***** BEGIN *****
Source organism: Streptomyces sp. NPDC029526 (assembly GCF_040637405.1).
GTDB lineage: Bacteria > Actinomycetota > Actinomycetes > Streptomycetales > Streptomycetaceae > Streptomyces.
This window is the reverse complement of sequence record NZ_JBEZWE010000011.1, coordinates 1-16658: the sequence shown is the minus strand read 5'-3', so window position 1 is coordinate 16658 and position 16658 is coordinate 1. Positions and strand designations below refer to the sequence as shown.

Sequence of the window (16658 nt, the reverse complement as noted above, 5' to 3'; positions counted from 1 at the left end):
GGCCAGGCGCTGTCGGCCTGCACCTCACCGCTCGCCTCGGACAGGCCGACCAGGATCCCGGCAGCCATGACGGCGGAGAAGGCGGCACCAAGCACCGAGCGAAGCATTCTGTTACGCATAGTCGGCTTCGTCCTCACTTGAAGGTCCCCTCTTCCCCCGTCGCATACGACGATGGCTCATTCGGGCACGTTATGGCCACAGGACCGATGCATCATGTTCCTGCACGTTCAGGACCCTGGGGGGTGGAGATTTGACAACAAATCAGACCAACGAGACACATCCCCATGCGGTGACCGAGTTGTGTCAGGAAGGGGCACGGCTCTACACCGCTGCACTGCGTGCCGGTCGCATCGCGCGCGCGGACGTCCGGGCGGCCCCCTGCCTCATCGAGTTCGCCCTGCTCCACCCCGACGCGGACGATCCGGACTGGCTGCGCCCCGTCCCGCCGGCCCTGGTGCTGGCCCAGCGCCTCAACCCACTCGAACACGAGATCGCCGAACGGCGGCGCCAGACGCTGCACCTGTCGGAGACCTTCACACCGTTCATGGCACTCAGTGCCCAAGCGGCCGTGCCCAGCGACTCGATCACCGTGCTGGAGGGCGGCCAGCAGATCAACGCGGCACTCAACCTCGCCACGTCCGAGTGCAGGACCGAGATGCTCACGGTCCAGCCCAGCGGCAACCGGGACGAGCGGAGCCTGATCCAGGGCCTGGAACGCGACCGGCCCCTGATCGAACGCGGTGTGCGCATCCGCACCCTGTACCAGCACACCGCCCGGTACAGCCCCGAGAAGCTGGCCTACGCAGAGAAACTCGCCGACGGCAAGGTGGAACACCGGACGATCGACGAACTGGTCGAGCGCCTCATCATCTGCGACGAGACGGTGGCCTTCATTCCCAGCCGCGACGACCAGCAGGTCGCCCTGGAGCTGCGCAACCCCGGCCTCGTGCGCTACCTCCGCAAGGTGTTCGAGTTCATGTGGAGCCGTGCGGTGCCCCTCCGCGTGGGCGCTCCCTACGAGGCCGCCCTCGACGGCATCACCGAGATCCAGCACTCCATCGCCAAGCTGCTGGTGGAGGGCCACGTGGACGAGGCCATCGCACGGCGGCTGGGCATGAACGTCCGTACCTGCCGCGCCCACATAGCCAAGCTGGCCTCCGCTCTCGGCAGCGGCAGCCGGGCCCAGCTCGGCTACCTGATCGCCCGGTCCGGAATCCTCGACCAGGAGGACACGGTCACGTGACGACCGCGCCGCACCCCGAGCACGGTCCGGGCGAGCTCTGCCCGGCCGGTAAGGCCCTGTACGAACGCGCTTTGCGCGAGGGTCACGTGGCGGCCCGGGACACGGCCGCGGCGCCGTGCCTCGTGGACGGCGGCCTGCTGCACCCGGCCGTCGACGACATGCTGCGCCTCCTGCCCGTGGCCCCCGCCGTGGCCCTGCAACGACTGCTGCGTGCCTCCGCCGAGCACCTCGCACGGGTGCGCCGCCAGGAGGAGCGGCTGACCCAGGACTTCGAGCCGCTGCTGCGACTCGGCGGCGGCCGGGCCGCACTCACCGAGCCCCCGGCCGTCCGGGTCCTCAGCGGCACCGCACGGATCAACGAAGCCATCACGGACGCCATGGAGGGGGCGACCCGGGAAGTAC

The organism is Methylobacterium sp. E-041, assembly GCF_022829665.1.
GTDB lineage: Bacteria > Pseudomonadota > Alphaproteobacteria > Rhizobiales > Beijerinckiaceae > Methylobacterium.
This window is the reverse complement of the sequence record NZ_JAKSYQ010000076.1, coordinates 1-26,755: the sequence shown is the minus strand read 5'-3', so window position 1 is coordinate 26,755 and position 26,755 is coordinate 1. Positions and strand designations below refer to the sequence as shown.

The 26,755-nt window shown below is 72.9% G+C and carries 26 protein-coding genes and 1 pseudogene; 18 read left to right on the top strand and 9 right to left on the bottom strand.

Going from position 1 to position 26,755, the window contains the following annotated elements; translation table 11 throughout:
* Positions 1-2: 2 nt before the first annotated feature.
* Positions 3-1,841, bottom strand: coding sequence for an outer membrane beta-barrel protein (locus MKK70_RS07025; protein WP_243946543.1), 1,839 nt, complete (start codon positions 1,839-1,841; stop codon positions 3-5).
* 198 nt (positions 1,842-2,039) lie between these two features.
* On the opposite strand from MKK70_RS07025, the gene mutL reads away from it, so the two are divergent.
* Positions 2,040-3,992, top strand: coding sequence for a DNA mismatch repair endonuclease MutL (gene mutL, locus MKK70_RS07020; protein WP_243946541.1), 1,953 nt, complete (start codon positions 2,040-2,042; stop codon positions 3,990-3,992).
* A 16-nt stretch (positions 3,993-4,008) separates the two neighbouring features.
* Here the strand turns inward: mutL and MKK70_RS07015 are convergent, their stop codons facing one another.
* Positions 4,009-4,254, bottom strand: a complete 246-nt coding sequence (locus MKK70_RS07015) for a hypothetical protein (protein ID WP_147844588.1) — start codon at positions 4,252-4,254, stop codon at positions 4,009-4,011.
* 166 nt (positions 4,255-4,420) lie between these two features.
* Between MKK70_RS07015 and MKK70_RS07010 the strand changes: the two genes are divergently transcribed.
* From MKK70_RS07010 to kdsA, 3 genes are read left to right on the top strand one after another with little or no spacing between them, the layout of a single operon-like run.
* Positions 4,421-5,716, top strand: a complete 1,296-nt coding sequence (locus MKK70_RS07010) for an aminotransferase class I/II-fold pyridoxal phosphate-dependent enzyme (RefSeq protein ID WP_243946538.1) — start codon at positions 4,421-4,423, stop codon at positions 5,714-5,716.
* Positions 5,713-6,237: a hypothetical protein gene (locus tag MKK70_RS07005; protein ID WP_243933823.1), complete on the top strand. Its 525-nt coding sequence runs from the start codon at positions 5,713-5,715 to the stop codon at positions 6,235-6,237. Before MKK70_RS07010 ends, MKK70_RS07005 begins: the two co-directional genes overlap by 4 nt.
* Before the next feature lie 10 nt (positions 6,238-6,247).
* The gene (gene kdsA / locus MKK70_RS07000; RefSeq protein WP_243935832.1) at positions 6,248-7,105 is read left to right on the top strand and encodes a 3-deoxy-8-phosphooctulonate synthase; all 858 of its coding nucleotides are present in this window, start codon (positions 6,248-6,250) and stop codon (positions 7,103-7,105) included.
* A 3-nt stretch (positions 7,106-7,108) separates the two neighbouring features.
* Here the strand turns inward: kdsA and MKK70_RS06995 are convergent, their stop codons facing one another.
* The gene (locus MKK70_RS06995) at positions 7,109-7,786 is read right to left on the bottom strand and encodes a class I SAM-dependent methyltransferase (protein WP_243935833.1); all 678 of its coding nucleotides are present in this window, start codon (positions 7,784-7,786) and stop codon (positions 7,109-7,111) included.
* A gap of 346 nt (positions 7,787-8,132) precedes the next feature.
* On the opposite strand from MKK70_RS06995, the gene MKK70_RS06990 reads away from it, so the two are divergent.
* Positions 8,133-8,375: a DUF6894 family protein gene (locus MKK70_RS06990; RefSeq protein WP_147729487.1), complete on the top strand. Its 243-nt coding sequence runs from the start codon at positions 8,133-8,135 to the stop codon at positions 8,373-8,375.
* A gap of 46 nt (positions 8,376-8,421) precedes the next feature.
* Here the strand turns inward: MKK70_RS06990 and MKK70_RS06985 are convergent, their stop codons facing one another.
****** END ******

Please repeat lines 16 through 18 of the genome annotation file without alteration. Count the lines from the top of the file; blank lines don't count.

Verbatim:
* A 16-nt stretch (positions 3,993-4,008) separates the two neighbouring features.
* Here the strand turns inward: mutL and MKK70_RS07015 are convergent, their stop codons facing one another.
* Positions 4,009-4,254, bottom strand: a complete 246-nt coding sequence (locus MKK70_RS07015) for a hypothetical protein (protein ID WP_147844588.1) — start codon at positions 4,252-4,254, stop codon at positions 4,009-4,011.